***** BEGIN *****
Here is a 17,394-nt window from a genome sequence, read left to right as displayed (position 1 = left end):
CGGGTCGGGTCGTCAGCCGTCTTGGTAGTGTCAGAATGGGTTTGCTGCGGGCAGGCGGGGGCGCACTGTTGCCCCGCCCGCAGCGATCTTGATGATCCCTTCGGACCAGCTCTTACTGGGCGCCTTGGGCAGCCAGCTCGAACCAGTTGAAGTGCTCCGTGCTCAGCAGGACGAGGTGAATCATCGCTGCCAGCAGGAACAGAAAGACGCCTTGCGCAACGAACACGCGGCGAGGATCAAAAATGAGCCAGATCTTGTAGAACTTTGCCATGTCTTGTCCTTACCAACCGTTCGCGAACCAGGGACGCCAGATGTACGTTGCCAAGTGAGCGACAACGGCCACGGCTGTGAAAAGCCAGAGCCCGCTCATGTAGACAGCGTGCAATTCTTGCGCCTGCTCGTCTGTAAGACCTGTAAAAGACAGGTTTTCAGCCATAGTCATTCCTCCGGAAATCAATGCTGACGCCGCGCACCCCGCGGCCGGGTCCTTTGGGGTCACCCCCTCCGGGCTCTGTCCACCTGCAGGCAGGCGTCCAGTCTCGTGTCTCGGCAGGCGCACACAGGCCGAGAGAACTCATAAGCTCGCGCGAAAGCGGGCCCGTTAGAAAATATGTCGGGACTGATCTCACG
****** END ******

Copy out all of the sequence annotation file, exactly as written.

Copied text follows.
Here is a 17,394-nt window from a genome sequence, read left to right as displayed (position 1 = left end):
CGGGTCGGGTCGTCAGCCGTCTTGGTAGTGTCAGAATGGGTTTGCTGCGGGCAGGCGGGGGCGCACTGTTGCCCCGCCCGCAGCGATCTTGATGATCCCTTCGGACCAGCTCTTACTGGGCGCCTTGGGCAGCCAGCTCGAACCAGTTGAAGTGCTCCGTGCTCAGCAGGACGAGGTGAATCATCGCTGCCAGCAGGAACAGAAAGACGCCTTGCGCAACGAACACGCGGCGAGGATCAAAAATGAGCCAGATCTTGTAGAACTTTGCCATGTCTTGTCCTTACCAACCGTTCGCGAACCAGGGACGCCAGATGTACGTTGCCAAGTGAGCGACAACGGCCACGGCTGTGAAAAGCCAGAGCCCGCTCATGTAGACAGCGTGCAATTCTTGCGCCTGCTCGTCTGTAAGACCTGTAAAAGACAGGTTTTCAGCCATAGTCATTCCTCCGGAAATCAATGCTGACGCCGCGCACCCCGCGGCCGGGTCCTTTGGGGTCACCCCCTCCGGGCTCTGTCCACCTGCAGGCAGGCGTCCAGTCTCGTGTCTCGGCAGGCGCACACAGGCCGAGAGAACTCATAAGCTCGCGCGAAAGCGGGCCCGTTAGAAAATATGTCGGGACTGATCTCACG